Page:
Bretland, Josiah Corbett (1846–a.1921), engineer, architect, and city surveyor, was born 4 January 1846 in Nottingham, England, and articled (1863–7) to M. O. Tarbottom; nothing is known of his parents or early education. He was successively assistant surveyor (1868–84) and city surveyor (1884–1903) to Belfast corporation during a period of rapid urban expansion.
He prepared plans for the Belfast improvement acts (1878, 1884) and was responsible for widening Queen's Bridge (1885–6) and adding ornamental lamp-posts to the parapet; rebuilding Albert Bridge (1889–90), which had collapsed in 1886, and incorporating gas and water mains, telephone and telegraph connections under new footpaths; and introducing a modern city-wide drainage system (1887–94). In his evidence before a royal commission on the housing of the working classes (1885), he described the satisfactory state of housing in Belfast, where his duties involved the approval of all plans, the demolition of old buildings, and the construction of new housing of high standard and low cost for a rapidly expanding population. He provided parks and recreation grounds, paved roads, and replaced insanitary congested districts with handsome streets such as Royal Avenue, which connected the northern and southern areas of the city and became the main shopping and commercial street of late Victorian Belfast; strict controls were placed on certain aspects of its development, which resulted in a disciplined but varied streetscape. He designed handsome, practical, red-brick buildings for St George's market, May St. (1890–96), and the fish market, Oxford St. (1896; dismantled and stored, 1991) – both of which boasted Roman triumphal arches and massive iron gateways – and the fire brigade headquarters in Oxford St. (1892–4), whose square tower became a prominent landmark. A small developer and landlord, he built pleasant houses with ornamental brickwork.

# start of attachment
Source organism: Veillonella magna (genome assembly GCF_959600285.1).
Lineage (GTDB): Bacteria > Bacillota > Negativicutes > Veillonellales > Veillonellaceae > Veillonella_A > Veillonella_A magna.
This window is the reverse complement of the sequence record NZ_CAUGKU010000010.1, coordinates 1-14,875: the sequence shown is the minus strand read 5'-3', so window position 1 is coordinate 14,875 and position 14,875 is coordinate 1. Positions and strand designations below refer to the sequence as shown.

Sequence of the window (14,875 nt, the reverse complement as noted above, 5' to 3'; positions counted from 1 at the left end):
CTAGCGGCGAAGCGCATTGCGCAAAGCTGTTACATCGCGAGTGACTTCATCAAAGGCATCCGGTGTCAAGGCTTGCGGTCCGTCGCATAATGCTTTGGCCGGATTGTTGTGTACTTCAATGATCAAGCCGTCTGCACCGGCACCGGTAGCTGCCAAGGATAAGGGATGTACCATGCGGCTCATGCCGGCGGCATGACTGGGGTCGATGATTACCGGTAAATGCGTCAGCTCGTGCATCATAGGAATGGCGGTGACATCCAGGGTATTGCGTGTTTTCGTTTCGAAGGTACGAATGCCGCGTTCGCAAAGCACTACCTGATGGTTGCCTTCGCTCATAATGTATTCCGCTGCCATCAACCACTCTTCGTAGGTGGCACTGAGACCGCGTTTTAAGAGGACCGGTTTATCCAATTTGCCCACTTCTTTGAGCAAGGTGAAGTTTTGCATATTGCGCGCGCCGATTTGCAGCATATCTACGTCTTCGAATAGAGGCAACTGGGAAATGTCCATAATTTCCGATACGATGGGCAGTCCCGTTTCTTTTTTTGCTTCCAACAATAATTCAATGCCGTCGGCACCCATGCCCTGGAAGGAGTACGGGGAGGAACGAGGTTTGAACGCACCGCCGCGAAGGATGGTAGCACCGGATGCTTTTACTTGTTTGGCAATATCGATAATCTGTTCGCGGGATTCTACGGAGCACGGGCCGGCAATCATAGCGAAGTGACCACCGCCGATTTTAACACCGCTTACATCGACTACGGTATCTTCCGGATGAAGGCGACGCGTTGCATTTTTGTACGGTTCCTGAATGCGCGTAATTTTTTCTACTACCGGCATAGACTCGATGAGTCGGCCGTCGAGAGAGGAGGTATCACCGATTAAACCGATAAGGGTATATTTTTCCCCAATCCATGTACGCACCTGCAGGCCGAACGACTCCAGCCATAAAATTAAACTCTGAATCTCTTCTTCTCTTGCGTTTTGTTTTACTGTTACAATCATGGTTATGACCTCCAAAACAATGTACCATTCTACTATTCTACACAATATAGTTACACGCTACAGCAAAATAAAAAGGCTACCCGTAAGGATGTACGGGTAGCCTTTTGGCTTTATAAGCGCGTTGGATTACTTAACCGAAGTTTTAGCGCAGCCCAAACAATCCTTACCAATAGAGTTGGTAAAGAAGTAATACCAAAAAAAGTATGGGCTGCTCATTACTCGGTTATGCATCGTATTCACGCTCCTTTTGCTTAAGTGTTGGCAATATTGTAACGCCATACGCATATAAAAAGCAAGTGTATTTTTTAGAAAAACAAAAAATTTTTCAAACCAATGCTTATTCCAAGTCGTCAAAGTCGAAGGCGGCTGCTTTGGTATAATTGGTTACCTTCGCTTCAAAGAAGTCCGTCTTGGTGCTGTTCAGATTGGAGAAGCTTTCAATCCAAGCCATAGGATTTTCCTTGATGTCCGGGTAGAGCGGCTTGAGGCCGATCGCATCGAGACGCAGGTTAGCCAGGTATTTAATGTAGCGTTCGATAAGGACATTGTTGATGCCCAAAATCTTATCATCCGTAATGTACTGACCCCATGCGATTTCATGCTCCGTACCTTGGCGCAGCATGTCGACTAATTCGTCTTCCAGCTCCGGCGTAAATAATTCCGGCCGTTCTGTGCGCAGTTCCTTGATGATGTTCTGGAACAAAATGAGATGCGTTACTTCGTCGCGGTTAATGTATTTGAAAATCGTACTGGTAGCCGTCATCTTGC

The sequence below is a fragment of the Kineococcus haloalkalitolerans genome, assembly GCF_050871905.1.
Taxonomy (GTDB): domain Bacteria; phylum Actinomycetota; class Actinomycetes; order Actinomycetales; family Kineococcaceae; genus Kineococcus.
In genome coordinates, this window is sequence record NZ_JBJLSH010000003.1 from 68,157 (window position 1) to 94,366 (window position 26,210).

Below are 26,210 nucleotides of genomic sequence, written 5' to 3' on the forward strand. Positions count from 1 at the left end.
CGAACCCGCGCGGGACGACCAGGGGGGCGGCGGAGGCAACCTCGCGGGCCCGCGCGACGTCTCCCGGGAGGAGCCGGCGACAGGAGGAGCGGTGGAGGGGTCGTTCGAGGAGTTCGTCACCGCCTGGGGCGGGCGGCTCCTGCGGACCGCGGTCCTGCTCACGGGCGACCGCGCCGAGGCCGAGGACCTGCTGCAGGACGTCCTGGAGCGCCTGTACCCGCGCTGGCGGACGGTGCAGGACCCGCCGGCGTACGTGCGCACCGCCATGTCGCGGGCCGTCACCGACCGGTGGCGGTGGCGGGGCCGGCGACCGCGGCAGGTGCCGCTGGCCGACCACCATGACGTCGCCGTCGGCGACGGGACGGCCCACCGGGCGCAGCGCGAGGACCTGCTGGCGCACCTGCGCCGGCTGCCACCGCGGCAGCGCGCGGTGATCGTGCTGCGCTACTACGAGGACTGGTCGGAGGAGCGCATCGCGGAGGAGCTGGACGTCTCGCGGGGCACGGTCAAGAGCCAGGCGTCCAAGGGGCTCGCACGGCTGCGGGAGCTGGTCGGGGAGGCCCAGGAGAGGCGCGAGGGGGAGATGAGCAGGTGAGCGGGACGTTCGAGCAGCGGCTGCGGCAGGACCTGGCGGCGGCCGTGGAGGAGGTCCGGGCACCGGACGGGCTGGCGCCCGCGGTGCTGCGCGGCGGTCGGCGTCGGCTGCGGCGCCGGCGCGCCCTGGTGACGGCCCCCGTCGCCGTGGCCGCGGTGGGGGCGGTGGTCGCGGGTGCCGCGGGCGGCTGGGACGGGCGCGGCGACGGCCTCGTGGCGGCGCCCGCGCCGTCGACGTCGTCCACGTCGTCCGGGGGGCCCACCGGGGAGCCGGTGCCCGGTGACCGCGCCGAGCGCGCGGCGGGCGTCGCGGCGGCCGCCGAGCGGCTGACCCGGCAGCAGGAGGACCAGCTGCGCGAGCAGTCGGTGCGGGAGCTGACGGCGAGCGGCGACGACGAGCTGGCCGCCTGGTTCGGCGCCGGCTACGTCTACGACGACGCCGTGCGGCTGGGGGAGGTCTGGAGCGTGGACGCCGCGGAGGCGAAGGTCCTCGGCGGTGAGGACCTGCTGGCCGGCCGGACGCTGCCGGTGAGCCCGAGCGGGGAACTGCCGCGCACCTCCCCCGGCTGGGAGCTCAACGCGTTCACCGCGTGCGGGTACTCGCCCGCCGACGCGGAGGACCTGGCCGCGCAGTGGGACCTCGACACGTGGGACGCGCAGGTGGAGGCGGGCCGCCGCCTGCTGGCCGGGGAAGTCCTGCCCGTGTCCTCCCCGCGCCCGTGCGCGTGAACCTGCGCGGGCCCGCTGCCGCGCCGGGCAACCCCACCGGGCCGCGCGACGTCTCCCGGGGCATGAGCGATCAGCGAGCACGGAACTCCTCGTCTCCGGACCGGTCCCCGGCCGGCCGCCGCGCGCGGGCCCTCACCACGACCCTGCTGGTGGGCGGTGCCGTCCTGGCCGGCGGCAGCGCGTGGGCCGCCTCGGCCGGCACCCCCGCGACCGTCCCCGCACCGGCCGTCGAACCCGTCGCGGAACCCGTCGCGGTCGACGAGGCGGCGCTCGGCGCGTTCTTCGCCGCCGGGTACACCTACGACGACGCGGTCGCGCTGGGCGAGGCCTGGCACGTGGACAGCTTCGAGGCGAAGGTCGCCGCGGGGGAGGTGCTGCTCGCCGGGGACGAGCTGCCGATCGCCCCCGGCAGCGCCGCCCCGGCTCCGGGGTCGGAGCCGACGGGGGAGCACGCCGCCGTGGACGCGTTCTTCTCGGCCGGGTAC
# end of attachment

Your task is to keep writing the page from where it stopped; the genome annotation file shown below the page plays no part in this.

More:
In 1896 with Alfred Waterhouse (1830–1905), president of RIBA, he was joint assessor of the Belfast city hall competition. Associate (1878) and member (1885) of the Institution of Civil Engineers, he was a member (1891) of the Incorporated Association of Municipal and County Engineers. He retired (1903) through ill-health. He lived at Bramcote, Craigavad, Co. Down. Details of his family life are unknown. He was dead by June 1921.